• Maski:

In the Maski edict, Ashoka says that after two and half years also he was an upasaka, then afterwards started to show interest and started the propagation. Even the laymen can attain the enlightenment, according to him, he acts on it hence, one more interesting feature of this edict is through this edict, the real name came to be noticed as the Devanamapriya Priyadarshi Raja Asoka.

  • Brahmagiri Edict:

The Brahmagiri edict consisted of 13 lines in Brahmi script of Pali language. A word in the edict is written in Kharosthi. These rock edicts indicated that the locality was termed as Isila and denoted the southernmost extent of the Mauryan Empire. The Brahmagiri site is a granite outcrop elevated about 180 m. above the surrounding plains and measures around 500 m east-west and 100 m north-south. It is well known for the large number of megalithic monuments that have been found here.

  • Siddhapur edict:

The Siddhapur edict was known as “Emmi Timmanagundu. It is in Brahmi script of 22 lines of which the last lines are in Kharosthi reads as “Ekathataviye cha-pada.” The name of several places including suvamagiri, Isila etc are mentioned. In his rock edict II the independent border kingdoms, the cholas pandyas in plural, satiyaputa, mostly Atiyaman of the Kongu region and Keralaputa with whom, the Mauiyan king maintained good relationship.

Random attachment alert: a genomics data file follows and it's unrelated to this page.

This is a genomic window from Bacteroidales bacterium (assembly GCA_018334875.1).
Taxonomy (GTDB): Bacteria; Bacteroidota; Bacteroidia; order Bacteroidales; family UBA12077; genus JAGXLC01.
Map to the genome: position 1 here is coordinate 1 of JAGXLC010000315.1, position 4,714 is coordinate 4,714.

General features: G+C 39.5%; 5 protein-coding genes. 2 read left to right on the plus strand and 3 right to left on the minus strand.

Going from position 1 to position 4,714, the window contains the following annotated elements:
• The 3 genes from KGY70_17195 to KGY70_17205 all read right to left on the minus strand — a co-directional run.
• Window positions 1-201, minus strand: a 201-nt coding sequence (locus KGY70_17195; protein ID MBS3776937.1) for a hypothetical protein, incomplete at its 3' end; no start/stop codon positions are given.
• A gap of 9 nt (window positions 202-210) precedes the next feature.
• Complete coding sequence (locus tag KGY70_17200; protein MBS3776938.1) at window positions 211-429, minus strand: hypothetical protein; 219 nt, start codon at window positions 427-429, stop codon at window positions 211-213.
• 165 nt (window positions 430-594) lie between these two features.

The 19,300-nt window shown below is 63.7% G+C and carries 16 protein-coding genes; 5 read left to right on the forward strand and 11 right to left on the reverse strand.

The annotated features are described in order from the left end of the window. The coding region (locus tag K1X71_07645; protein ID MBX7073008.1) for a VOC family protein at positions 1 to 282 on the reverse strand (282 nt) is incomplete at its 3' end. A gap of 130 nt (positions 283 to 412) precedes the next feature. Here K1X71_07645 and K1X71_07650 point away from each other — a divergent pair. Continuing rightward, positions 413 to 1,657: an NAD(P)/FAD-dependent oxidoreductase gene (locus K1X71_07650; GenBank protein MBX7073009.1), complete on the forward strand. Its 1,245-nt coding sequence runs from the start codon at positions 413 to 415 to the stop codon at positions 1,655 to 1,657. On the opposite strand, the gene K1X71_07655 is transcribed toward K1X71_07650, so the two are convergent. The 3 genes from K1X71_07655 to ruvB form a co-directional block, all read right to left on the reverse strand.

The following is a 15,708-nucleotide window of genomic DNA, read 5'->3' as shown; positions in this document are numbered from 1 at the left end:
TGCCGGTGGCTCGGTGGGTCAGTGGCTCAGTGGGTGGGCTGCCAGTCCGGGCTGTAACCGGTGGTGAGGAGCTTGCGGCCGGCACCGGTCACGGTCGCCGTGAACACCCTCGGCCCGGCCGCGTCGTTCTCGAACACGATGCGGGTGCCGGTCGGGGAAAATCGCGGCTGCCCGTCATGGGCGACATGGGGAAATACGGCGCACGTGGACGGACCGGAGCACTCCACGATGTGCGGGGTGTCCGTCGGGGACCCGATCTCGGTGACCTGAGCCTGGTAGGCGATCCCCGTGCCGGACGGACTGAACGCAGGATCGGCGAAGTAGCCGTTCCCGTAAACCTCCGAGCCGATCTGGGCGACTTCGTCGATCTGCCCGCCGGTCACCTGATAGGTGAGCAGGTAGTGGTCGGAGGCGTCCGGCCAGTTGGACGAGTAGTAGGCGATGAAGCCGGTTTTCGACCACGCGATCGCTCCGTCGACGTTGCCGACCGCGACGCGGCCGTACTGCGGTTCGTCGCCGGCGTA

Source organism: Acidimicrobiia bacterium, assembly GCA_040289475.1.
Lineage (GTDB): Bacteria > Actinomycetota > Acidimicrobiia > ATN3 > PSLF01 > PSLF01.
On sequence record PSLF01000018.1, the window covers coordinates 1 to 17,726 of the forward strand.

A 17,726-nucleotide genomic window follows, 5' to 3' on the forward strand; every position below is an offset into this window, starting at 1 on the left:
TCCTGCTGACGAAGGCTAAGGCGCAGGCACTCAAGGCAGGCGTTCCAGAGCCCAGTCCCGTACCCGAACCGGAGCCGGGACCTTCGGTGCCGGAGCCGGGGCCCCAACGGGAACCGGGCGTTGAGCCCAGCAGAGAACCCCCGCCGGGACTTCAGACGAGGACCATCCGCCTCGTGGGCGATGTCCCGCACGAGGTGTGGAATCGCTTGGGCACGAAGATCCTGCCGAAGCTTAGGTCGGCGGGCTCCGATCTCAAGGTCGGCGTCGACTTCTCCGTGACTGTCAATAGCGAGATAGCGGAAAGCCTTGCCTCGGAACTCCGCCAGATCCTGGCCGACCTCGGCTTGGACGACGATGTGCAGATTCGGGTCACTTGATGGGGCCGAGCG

• Mahishamandala:

It is considered as the most important feature of the Ashokan inscriptions where the names of some locations, boundaries, were referred and it is clear in the Mahavamsa the Ceylonese literary work. After the pataliputra council, it is assumed by Guru-thera moggaliputa, thought of future 85 its development (Buddhism) in the Kartika maasa, theras were sent to different neighboring countries. One among them was mahishamandala, which according to scholars was modem Mysore. It is assumed that mahisha maisa Mysore in Kannada was used by the localities. In the Mahishmati, the site name was used as “Mahishamandala” because mahisati is pali language.

  • Udegollam Edict:

This Udegollam edict, also depicts the name of Ashoka. In the edicts of Gavimatha, palkigunda, at Koppala, not only refers to minor edicts of Ashoka but also shows an engraving of Buddha’s foot print is noteworthy.